Wednesday, December 19, 2007

Sailing Ships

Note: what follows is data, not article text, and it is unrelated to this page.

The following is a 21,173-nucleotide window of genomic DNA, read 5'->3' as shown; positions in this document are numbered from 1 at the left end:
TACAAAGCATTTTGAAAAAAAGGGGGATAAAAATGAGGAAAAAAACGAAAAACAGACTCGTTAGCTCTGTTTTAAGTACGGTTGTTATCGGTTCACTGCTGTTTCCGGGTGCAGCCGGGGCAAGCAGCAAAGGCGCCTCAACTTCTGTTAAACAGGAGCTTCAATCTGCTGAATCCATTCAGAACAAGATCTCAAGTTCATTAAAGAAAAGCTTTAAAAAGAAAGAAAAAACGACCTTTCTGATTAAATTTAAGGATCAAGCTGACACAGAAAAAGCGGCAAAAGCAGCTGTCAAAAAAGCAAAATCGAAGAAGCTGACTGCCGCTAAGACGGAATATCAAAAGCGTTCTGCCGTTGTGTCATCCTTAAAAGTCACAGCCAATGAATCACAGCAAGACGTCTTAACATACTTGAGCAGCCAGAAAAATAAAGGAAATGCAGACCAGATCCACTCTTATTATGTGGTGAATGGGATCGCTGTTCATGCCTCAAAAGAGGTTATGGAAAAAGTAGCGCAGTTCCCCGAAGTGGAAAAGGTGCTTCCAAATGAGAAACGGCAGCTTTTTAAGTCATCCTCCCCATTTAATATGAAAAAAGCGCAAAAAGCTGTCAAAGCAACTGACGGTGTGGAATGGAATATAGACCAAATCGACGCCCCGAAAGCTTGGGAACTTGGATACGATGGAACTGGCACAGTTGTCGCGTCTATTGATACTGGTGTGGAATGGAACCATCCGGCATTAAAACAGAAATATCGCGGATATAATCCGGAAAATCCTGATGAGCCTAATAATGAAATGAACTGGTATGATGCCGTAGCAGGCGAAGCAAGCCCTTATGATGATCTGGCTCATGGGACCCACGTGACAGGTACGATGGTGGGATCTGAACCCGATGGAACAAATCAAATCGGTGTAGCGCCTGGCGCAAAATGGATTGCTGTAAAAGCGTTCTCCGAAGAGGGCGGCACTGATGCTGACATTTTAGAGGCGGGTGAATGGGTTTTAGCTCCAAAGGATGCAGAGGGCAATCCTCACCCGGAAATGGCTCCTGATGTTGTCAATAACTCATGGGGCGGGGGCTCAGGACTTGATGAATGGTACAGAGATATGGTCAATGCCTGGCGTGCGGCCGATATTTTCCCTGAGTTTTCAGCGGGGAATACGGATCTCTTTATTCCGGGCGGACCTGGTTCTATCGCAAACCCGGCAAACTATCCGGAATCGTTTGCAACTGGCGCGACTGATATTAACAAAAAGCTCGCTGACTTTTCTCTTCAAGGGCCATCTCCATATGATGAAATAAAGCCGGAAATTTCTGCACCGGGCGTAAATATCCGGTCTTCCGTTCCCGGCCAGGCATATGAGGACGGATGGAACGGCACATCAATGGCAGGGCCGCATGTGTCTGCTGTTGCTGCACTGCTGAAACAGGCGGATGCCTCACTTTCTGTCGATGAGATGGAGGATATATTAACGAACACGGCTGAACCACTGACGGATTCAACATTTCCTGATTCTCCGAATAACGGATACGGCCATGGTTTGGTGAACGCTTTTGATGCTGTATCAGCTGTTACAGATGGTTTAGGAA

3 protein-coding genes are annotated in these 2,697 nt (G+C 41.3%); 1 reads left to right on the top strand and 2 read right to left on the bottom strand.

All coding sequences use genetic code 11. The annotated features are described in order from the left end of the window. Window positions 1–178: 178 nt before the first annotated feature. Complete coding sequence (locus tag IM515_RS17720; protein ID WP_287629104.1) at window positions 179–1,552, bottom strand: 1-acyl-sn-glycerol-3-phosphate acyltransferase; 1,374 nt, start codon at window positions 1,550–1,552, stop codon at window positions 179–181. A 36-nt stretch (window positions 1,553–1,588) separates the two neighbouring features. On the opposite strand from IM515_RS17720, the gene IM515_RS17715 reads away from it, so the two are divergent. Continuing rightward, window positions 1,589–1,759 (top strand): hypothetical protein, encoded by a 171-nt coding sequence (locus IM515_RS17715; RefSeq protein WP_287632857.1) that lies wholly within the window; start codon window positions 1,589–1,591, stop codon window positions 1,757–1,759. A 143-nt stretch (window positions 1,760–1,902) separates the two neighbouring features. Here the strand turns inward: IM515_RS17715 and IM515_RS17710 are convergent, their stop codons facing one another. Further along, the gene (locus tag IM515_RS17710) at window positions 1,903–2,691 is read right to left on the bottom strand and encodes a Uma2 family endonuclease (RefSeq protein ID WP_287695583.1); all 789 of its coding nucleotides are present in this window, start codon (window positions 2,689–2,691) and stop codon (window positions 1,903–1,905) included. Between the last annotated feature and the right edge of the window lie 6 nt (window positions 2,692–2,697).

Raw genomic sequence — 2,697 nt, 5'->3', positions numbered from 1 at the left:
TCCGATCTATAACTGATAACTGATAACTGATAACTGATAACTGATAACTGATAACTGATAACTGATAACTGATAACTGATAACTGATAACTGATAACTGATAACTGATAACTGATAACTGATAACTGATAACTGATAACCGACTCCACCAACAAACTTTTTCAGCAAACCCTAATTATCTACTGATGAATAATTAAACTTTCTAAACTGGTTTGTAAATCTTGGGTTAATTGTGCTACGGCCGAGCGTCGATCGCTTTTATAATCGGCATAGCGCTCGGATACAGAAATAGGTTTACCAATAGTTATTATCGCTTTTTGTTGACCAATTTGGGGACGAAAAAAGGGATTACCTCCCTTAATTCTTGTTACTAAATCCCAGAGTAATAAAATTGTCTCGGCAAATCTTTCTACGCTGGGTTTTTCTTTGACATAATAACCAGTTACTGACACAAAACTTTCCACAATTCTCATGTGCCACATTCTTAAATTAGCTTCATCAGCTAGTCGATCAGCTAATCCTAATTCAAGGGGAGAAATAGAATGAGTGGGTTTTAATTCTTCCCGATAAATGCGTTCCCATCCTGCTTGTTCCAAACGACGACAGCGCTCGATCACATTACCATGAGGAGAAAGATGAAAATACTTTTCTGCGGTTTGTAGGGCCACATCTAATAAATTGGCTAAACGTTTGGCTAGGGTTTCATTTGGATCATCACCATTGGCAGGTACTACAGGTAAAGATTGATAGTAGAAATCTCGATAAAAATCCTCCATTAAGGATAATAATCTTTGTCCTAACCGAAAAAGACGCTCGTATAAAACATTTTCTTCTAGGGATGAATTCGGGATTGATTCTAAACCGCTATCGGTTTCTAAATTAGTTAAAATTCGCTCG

For most of the maritime history of the world, transport of goods and people over long distances was invariably by water. The oar and the sail for millennia were the only possible power for propelling ships and boats until the middle of the 19th Century. Then steamships powered by coal - and later oil - began to take over world trade. Even the tall and elegant clipper ships carrying tea from India and China to London or guano fertilizer from Chile around Cape Horn to Hamburg faded away and were obsolete by the beginning of the 20th Century.The great disadvantage of the sailing ship was that it was always at the mercy of the weather, either becalmed for weeks or driven by off-course by storms - resulting in ships arriving weeks late or sometimes lost for ever. As long as coal and oil were available cheaply, sailing ships had had their day. Some may have thought that a wonderfully romantic era had gone for ever! But how efficient and cheap the wind still is when blowing in the right direction!We are now entering a new period of history where slowly but inexorably the cost of energy – certainly in the form of oil – is rising. A few years ago we talked of crude oil at $11 per barrel. Today in December 2007, the price of a barrel of crude oil is $80 and some think it will reach $100/barrel soon. There are those who say that even where energy supply and demand are in balance, geopolitics will invariably cause political upsets and capacity limitations (at vulnerable refineries) so that uncertainty will now be ever-present. It is clear that if the price of oil were to go to $100 per barrel over the next few years, the impact on global economic growth would be dramatic. Some countries in the developing world would be unable to keep their peoples happy or secure.This essay however suggests that even if the global reliance on cheap oil to drive economic growth fades, there are many ways to combat the problem - by combining old technology with modern scientific advances. It is often forgotten that until the industrial revolution at the end of the 18th Century, technology required to sail a ship and navigate it from port-to-port over thousands of miles was quite as complicated as understanding a computer. A sailing ship was the most complex technology known to man until quite recently. We will then soon be forced to return to transporting cargos over long distances by using sailing ships again.This idea is not as far-fetched as it may sound. Weather patterns around the globe can be forecast with some accuracy by satellite, and course changes made to take advantage of wind speed and direction and to avoid storms. Computers can be programmed to plot a course that optimizes the course sailed and minimizes the risk and the distance covered. The bridge of my modern sailing ship would hum with computers, constantly receiving meteorological and satellite information, plotting exact positions.There is always the question of what happens if there is no wind or how to manÅ“uvre quickly in and out of port under sail with a minimum of risk - in gale force winds or dead calms. The new style sailing ship would be equipped with two small diesel engines, one at the bow and the other at the stern, used only for turning, entering or leaving port, and  for those rare occasions of calm, bad weather, shallow water or avoiding other ships. For a very high proportion of any voyage, the motive power would always be the wind.We talk of “sails”. But the sails of a modern sailing ship would not be the spreading white canvass of the old days. Sails for the new sailing ship would be vanes, more like vertical aero-plane wings made of aluminum or titanium, which could be rotated mechanically for any wind direction. (We still would be unable to sail directly into the wind!)This combination of new sails, navigation by satellite and computer, and using small diesel motors would enable the new sailing vessel to keep up a high speed, which would minimize (fuel) costs and take advantage of weather patterns. The old Clipper ships were capable of speeds of 16 knots or more in ideal conditions, but were often driven off course or becalmed because the captain could not foresee the weather ahead. The new sailing vessel should be able to maintain high average speeds, be able to predict accurately voyage length and expected time of arrival at port.So although we may be drifting into difficult economic times as energy becomes more scarce and expensive, the new sailing ship is a solution to keeping world trade going in a way that avoids the cost of oil as a bunker fuel, and has the happy property of substantially reducing the pollution of the seas and air, a significant part of which comes from modern shipping burning future years, cruise liners also will carry sails and air traffic will become too expensive. We will then all return to a cleaner sea. Now is the time for serious forward thinking and planning. Governments and shipping lines must start to design and finance prototype sailing vessels, using all the most modern developments and technologies of the last 50 years. There is no need to be between the devil and the deep blue sea in planning energy futures!We do not need to build fleets! But I do suggest the time has come when a few prototype sailing ships should be constructed to prepare for a time when energy - in the form of bunker fuel  - will no long  be affordable.Perhaps in future years, cruise liners also will carry sails and air traffic will become too expensive. We will then all return to a cleaner sea. Now is the time for serious forward thinking and planning.